The coronavirus has taken more than 1.6 million lives worldwide. We hope that the pandemic will not last long with the development of vaccines, but it will not be our last pandemic. We are in the age of pandemics.
Scientists have discovered 28 never-before-seen viruses from the Tibetan plateau of China. The glaciers held the viruses for the past 15,000 years.
For millions of years, viruses have been on earth. We know about only a small fraction of viruses. It is estimated that there are 10 nonillion (10 to the 31 power) viruses that exist on earth. Most of the time, we manage to live in a virus-filled world, but many viruses remain trapped in permafrost, glaciers and oceans for thousands to millions of years, capable of impacting us badly.
Meltwater from glaciers could carry pathogens along waterways, potentially exposing humans to new viruses. Microorganisms can survive in frozen space for a very long time. It looks even scarier when we see that many of the world’s population lives on the river basins that originates from Himalayan glaciers.
Nearly half of India’s population is dependent on the rivers, having their origin in the Himalayas. These rivers carry sediments, sand and glacial water to the inhabited land, exposing humans to new viruses. China is not an exception. A large portion of China’s population is dependent on the rivers Yangtze, which originates in glacial meltwaters of Tanggula mountains in the Tibet region, and Hwang He, which originates from Bayan Har mountains.
As the planet warms, they could ferry harmful pathogens to inhabited lands.
Not only are glaciers melting, but permafrost is also thawing at a rapid rate. Permafrost is the layer that is usually bound together by ice, consists of soil, gravel and sand. It remains at or below 0°C. As the planet warms up, the permafrost layer thaws, which means that the ice inside the permafrost melts, leaving water and soil behind. Carbon Dioxide, methane and other gases are trapped in the permafrost layer and as the earth warms up the gases are released into the atmosphere, making it even warmer.
It is estimated that permafrost contains three times the carbon that has been released since the start of industrialisation and twice as much carbon than what’s currently found in the atmosphere. When this layer melts, the temperature rise will melt all the glaciers. All the viruses which have been trapped in the glaciers will start searching for new hosts.
Most of the time, diseases have entered into people from animals, especially wild animals. Every year, two viruses spillover from animals to humans. We have seen that most of the new viruses have their origin in tropical areas lying on the equator. The edges of tropical forests tend to be hotbeds for virus transmissions.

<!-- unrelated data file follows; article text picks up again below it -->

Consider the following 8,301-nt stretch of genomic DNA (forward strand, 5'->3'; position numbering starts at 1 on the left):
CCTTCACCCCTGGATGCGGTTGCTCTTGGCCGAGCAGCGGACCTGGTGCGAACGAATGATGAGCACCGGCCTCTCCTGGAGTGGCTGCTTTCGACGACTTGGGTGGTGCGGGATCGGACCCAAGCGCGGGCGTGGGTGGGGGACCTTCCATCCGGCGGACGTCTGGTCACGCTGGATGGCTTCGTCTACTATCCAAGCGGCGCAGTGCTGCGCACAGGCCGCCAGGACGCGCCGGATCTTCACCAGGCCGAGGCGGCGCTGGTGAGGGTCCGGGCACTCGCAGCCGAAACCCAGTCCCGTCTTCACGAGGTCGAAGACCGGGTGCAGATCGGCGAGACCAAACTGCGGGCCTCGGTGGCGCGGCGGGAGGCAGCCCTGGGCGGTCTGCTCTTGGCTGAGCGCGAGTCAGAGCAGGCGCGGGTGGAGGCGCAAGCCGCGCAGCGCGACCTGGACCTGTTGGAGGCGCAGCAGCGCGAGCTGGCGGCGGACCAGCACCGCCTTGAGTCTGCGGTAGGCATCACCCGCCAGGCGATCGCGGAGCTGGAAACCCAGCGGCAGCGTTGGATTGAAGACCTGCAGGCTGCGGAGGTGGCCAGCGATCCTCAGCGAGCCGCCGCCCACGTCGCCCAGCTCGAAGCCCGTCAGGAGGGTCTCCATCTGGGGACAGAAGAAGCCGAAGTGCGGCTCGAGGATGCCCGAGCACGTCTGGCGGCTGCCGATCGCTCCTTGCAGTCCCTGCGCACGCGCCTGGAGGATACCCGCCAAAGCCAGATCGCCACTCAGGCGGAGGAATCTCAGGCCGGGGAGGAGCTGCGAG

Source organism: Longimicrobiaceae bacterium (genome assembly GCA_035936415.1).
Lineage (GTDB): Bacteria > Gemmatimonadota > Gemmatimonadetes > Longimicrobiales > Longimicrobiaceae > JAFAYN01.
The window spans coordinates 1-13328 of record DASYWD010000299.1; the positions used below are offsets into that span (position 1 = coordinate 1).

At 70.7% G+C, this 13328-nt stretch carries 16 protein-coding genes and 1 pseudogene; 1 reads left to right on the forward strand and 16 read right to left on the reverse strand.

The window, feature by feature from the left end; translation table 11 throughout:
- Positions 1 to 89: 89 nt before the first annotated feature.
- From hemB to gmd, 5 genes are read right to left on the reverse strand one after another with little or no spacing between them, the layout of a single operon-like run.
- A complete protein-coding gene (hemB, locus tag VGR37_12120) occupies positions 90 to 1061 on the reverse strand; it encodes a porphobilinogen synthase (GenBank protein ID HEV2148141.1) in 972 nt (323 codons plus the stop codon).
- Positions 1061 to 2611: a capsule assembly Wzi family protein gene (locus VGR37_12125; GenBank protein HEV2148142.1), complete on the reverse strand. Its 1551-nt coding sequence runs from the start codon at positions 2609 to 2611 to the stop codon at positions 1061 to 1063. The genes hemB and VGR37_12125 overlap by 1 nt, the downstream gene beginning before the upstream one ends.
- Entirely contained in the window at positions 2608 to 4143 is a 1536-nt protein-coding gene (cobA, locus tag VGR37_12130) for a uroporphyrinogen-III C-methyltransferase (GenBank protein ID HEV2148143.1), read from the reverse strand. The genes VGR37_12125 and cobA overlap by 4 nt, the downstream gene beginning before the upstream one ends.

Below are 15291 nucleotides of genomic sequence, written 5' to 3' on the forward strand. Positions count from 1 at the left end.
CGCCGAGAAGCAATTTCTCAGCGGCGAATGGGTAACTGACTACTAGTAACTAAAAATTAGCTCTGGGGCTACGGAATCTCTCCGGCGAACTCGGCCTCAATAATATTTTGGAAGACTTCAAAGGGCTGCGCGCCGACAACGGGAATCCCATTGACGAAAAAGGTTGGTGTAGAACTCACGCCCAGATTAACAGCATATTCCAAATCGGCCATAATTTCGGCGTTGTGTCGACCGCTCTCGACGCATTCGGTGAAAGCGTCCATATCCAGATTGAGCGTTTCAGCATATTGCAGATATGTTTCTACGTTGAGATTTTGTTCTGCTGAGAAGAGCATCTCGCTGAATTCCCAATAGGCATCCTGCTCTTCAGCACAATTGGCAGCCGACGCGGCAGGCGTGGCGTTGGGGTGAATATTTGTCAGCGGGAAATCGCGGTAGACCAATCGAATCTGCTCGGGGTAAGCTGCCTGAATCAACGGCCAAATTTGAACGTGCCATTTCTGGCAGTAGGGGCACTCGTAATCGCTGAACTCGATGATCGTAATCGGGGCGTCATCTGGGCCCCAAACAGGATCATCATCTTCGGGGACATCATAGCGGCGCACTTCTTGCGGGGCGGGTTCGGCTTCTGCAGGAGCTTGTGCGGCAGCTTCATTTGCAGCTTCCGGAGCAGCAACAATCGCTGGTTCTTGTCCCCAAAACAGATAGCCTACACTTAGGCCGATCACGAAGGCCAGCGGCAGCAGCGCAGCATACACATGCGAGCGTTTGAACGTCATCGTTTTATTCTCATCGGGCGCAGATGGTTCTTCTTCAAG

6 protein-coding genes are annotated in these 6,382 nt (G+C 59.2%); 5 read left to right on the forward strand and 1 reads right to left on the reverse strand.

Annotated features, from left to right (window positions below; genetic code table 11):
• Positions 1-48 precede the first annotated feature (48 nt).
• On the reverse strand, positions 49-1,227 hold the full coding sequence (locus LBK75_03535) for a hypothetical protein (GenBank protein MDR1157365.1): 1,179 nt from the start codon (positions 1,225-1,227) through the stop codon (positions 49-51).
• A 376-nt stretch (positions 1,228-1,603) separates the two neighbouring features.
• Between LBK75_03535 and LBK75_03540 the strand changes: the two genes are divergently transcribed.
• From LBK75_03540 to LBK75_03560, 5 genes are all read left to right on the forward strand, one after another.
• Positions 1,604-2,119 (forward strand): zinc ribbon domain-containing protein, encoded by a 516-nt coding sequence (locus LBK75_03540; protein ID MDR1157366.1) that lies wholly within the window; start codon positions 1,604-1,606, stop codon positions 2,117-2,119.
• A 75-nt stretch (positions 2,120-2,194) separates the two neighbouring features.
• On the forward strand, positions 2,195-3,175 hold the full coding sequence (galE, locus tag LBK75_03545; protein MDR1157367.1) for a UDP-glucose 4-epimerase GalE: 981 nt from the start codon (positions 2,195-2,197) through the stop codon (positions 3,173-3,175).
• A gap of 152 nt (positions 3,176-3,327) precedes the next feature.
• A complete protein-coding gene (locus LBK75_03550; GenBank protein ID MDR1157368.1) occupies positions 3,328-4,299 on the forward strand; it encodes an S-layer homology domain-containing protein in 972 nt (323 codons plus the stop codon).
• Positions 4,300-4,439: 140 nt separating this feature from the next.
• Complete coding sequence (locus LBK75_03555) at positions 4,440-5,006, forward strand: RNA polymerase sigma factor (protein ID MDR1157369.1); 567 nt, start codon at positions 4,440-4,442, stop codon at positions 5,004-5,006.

Global warming has increased the temperature in forests as a result of which new diseases emerge every year. As the planet warms up, all the animals are headed to the poles to get some relief from the heat. It results in unusual contact between animals, which allows pathogens to get into new hosts.
With the increase in temperature, the pattern of disease is changing. Zoonotic diseases, carried by insects like mosquitoes, are moving into new places and expanding their impact.
We have failed to live in harmony with nature. We have escalated our demands upon the environment. Today, we are losing living species at an unknown rate. Mother Earth is warming and animals are losing their habitat. With the increase in temperature, habitat loss, irregular rainfall, droughts and fewer food sources, animals are approaching new habitats where people live, leading to the spread of diseases.
To prevent future pandemics, we need to manage to cap global warming at under 2°C. We must drastically decrease greenhouse gas emissions. The best way to prevent us from future pandemics is to stop deforestation, which is the root cause of global warming. It could also stop animal migration. The diseases occur by animals that move into new habitats as theirs has been destroyed because of deforestation.
Recently, the Ebola epidemic occurred in Africa. Bats carried the virus because their usual place of living got destroyed to grow palm oil trees.
Carbon dioxide, the predominant heat-trapping greenhouse gas, lingers in the atmosphere for many years. We have already released enough greenhouse gases in the atmosphere and even if we stop emitting them today, we can’t stop global warming for several decades. But it doesn’t mean that we may continue emitting greenhouse gases. It makes the situation even worse and will end up making the earth a fireball.
Promoting electricity generation from low-carbon energy sources such as solar and wind energy can help decrease harmful pollutants such as sulfur dioxide, nitrogen oxides, and carbon dioxides.
There is no certainty which diseases could occur, in which locations and when. From the coronavirus pandemic, we may learn that anything can happen anytime and we must be prepared for the unexpected.